Showing posts with label treasury bonds. Show all posts
Showing posts with label treasury bonds. Show all posts

Mar 13, 2010

Magic Banking

Based on an idea as presented in a joshing blog by Henry Blodge, CEO of The Business Insider, here's the slightly changed formula for making thousands of investors happy, becoming a millionaire within months while having a successful career as well.

Become a banker!
All it takes, is to start a new bank. Don't worry, it's simple as will be shown.

This is how it works:
  1. Form a cooperative bank called: Cooperative Magic Bank (CMB).
    A cooperative bank is a financial entity which belongs to its members, who are at the same time the owners (shareholders) and the customers of their bank.
  2. Appoint yourself CFO together with two of your best friends as Board members. Set your yearly Board Bonus at a modest 10% of CMB's profits.
  3. Make a business plan (this blog IS the business plan)
  4. Raise $ 100 million of equity and $ 900 million of deposits, as follows
    • Offer your prospects/clients a guaranteed 4.57% guaranteed return on investment.
    • Offer a 70% yearly profit share. First year return on investment guaranteed 13,35% !
    • Everybody who wants to join the bank becomes a 'Lucky-Customer-Owner' (LCO)
    • Every LCO is obliged to invest 10% of his investment as shareholder capital.
    • The other 90% is invested in the CMB-Investment Fund (CMBIF).
    • CBMIF guarantees the return (and value) on the LCO's account based on a 30 year Treasury Bond
  5. Borrow $3 billion from the Fed at an annual cost (Federal Discount Rate) of x=0.75%.
  6. Buy $4 billion of 30-year Treasury Bonds paying y=4.57%
  7. Ready! Sit back and enjoy high client satisfaction and your Risk Free career and bonuses as a professional banker!

Magic Banking
Wrapped up in a 'Opening Balance Sheet and a first year ''Income Statement', this is how it looks like:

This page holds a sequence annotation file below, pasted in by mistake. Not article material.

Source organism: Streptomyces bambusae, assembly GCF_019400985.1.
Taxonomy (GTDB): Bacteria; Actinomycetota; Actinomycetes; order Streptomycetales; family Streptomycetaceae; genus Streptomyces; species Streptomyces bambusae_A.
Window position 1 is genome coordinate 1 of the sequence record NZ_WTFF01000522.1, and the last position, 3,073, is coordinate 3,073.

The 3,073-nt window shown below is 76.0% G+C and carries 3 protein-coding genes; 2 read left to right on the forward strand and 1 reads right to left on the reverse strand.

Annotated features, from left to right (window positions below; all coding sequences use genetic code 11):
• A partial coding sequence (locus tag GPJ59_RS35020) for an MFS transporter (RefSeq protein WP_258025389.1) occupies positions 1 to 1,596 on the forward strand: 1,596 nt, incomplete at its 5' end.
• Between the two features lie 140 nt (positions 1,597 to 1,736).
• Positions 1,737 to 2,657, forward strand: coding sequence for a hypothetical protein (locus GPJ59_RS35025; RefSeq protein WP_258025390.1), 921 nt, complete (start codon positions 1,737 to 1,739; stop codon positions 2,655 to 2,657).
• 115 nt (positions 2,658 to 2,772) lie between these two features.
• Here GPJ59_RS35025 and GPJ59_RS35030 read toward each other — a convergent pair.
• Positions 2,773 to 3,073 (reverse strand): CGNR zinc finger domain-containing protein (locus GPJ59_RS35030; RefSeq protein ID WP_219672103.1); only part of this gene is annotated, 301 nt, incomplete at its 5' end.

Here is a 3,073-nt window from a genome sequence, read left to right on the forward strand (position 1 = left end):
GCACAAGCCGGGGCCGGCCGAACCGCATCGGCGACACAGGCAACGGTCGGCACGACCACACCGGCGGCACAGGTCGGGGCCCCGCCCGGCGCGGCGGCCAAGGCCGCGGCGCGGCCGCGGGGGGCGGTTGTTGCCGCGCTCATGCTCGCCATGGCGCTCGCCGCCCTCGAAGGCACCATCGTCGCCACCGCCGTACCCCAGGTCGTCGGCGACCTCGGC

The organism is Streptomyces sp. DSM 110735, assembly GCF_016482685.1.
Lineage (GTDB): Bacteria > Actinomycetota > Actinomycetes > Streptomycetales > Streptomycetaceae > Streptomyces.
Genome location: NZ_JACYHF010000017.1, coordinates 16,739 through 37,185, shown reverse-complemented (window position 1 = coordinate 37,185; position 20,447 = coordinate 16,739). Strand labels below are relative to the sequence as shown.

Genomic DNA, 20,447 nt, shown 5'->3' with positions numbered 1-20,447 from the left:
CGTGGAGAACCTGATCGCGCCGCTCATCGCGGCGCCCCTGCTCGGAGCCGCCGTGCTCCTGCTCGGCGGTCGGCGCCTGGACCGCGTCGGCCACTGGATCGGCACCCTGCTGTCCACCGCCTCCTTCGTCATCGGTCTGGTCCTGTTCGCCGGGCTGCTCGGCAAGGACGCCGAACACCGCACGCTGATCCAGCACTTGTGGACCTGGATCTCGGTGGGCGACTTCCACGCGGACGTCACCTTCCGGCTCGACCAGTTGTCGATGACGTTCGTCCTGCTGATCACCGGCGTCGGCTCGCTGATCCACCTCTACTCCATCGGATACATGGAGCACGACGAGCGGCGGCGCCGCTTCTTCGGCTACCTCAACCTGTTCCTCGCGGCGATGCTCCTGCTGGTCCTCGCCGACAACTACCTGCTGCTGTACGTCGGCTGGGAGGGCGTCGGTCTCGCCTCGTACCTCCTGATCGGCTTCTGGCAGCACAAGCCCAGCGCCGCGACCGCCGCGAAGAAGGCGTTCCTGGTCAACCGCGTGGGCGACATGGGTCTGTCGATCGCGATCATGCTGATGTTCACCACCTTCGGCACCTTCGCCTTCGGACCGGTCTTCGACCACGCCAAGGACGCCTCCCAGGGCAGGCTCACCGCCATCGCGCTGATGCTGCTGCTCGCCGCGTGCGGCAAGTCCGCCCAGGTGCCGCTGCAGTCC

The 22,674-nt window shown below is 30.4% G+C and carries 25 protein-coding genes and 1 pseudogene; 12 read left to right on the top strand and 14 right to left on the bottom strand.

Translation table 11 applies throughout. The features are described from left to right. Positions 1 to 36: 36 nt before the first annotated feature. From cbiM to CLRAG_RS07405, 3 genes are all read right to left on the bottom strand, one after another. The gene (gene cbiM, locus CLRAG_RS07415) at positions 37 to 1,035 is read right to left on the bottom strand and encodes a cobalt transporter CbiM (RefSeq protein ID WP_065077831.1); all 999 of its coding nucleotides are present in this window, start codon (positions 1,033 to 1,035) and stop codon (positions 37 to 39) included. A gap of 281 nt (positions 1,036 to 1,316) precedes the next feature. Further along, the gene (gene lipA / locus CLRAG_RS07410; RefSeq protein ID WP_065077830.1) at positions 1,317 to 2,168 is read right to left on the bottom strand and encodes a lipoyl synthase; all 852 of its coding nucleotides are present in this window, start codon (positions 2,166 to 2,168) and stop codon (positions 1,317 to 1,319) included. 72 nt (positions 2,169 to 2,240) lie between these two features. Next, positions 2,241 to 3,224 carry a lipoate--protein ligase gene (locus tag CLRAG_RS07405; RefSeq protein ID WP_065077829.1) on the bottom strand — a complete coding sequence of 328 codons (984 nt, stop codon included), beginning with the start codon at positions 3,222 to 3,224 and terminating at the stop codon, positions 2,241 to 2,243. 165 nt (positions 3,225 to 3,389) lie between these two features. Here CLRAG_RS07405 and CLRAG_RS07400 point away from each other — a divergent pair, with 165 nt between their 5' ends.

This is how the FED helps you to become a millionaire. but the party is not yet over.....

Pension Funds and Insurance Companies
If your the owner of a pension fund or an insurance company, starting a 'Magic Bank' could help you achieve a total 'risk free' return of 4,57% with an upward potential of 13,35% as well.

So why should you set up a complex investment model that you don't really see through, to achieve a risky 6% or 8% of return on investment, if you can have more than a 'high school comprehensible' 10% return without any substantial downside risk by starting a Magic Bank instead?

Together with the new Basel and Solvency regulation, this 'magic bank principle' will cause banks to sell their investments in more risky assets like insurance companies. On the other hand, insurance companies and pension funds will probably be interested in starting new banks to profit from the FED's 'free credit lunch'.

Criticasters and Risk
Some criticasters will rightfully point out that the magic bank is not completely risk free. Indeed there are some risks (e.g. the treasury bond volatility), but they can be adequately (low cost) managed by means of stripping or derivatives (e.g. swaptions).

Of course there's also the risk that the Fed will raise the short rates (Federal Discount Rate).In this case, instead of using derivatives upfront, one might simply swap or (temporarily) pay off the FED loan. Yes, your return will temporarily shrink to a somewhat lower level. But who cares?